Air Quality Modeling: Solutions Through Simulation
Mar 2, 2017
Joseph Stolle, PE
Joseph Stolle, PE
Senior Environmental Engineer

Air quality monitoring and regulation is critically important, especially to potential sources of air pollutants such as the chemical, mineral and energy industries. Manufacturing these basic building blocks of our modern society requires the careful monitoring and control of air pollution. Maintaining government emission standards can be challenging, and the first step is accurately measuring pollutants as they disperse through the air. To accomplish this, we need a model, and GeoEngineers usually uses AERMOD, a standardized system for analyzing air quality.

Smoke Stack An example of a common point source of air emissions, industrial smoke stacks. Photo by Chris McInnis.

Air dispersion modeling is simply the numerical simulation of how a pollutant disperses, and in some cases reacts, following release in the atmosphere from an emission source. The models use source pollutant emission rates, meteorological data, and terrain data to make an estimate of pollutant concentrations at downwind receptor locations. The results of the modeling analyses are used for evaluating the maximum expected impact from new sources permitted under government regulations, establishing stack emission limits, developing control strategies to move areas into compliance with the National Ambient Air Quality Standards (NAAQS), and determining impact areas for risk management plans.

Most modeling studies are concerned with the maximum impact near a specific source. The vast majority of these types of analyses will be completed with a plume model like the AERMOD modeling system. The AERMOD system was developed by AERMIC, a collaboration of the American Meteorological Society (AMS) and the U.S. Environmental Protection Agency (EPA). The model includes the treatment of both surface and elevated sources and can be used to model both simple and complex terrain.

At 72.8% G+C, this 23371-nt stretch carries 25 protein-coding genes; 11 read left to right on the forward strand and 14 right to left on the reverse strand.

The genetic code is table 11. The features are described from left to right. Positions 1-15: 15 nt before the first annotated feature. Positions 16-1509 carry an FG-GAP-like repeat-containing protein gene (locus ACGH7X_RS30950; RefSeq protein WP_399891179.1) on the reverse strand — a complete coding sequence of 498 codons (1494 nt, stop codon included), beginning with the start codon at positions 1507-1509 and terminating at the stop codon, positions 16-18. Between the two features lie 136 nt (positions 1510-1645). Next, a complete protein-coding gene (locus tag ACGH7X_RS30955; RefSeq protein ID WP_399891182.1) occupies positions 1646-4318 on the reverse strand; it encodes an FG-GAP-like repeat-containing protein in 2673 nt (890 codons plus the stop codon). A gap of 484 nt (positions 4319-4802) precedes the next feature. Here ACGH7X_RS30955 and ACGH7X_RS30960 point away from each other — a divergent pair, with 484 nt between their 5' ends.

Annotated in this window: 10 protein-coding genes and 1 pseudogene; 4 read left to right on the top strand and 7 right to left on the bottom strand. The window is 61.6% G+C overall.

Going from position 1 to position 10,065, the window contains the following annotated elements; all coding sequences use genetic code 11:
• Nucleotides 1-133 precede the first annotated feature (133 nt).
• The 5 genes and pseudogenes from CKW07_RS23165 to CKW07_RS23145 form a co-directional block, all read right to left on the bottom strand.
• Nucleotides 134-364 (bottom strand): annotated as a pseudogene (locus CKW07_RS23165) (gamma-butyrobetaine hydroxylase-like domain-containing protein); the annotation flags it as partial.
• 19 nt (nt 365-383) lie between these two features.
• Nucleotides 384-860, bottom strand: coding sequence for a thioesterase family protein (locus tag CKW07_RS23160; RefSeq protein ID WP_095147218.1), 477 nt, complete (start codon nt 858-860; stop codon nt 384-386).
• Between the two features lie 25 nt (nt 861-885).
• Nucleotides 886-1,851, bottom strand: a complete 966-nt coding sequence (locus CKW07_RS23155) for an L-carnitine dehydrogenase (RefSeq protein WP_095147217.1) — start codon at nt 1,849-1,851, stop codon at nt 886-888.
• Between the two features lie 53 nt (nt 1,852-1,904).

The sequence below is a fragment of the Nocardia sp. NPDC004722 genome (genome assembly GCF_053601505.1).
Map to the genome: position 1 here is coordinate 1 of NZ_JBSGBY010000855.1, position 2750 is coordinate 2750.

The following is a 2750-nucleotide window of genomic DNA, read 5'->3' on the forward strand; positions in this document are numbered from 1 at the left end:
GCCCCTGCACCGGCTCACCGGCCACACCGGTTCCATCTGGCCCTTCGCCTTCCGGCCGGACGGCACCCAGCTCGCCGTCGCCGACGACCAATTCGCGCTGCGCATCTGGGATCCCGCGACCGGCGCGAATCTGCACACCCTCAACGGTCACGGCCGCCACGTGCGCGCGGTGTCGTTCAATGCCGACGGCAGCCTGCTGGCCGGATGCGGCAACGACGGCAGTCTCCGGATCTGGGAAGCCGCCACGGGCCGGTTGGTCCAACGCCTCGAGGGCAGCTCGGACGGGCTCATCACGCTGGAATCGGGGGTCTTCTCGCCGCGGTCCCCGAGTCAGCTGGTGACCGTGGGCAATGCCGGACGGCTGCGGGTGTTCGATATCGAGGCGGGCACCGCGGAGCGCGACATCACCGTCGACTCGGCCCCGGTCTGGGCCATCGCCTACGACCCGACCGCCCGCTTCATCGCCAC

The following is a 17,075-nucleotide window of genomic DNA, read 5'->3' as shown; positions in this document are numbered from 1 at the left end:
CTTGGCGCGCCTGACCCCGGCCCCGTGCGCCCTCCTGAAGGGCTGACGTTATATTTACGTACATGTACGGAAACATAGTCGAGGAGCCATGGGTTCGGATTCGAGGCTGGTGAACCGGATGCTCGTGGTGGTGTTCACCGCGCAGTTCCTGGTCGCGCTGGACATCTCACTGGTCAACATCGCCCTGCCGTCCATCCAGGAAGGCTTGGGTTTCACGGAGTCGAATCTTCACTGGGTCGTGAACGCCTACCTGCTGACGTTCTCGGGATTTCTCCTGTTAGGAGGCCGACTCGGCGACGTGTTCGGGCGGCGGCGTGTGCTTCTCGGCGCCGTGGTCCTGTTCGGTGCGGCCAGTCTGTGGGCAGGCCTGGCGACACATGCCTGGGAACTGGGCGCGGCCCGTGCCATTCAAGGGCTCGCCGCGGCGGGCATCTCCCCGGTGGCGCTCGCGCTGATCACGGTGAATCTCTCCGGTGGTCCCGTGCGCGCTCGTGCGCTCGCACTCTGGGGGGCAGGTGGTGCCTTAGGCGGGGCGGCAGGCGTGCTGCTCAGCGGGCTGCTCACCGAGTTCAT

In addition to the dispersion model itself, referred to simply as AERMOD, the modeling system includes two pre-processors for meteorological and terrain data. The meteorological pre-processor processes hourly surface and upper air meteorological data to produce wind profile and surface data files that characterize the PBL for the dispersion model. A terrain pre-processor processes digital elevation data to calculate elevations as well as a representative terrain-influence height associated with each receptor location.  AERMOD is the EPA’s preferred dispersion model for estimating air impacts in close proximity to stationary sources.

Despite the numerous improvements that have been made to the AERMOD modeling system over the years, it still provides a relatively simple approximation of a very complex system. As models become more complex they usually become more realistic, however, the increased complexity can also increase model uncertainty and computational resource requirements. The AERMOD modeling system includes a number of simplifying assumptions which may, or may not, significantly impact the quality of the model results for a given application. For example, AERMOD assumes a straight-line plume trajectory based on the one-hour average wind direction. Sub-hourly changes in wind direction and turbulence are accounted for in the model by increasing the spread of the plume from the mean trajectory. Additionally, it is assumed that the emissions are continuous and constant, the plume is assumed to be perfectly reflected when it comes into contact with the ground, the wind speed is assumed constant over the hour, and the pollutant concentrations are assumed to follow a Gaussian distribution.

While the simplifying assumptions utilized by the AERMOD modeling system may be appropriate for most situations, it is important to validate the model using actual measured concentration data. The results of the validation analysis will provide additional confidence in the model results and make it very difficult for the study to be discredited by outside parties.

For any potential sources of air pollutants, planning now to stay compliant with air quality regulations in the future can save money and reduce the risk of litigation. Using air modeling systems such as AERMOD to develop defensible and realistic modeling simulations can help in the development of control strategies and emission limits that are protective of air quality and cost effective. GeoEngineers personnel have performed hundreds of analyses using the AERMOD modeling system and have extensive experience with validating model results using actual measured ambient concentration data. We’d be happy to answer any questions you might have about air quality regulations and modeling strategies.

Category:  Technical Excellence


Subscribe to our RSS feed to get our blog posts as soon as they're published.
RSS Updates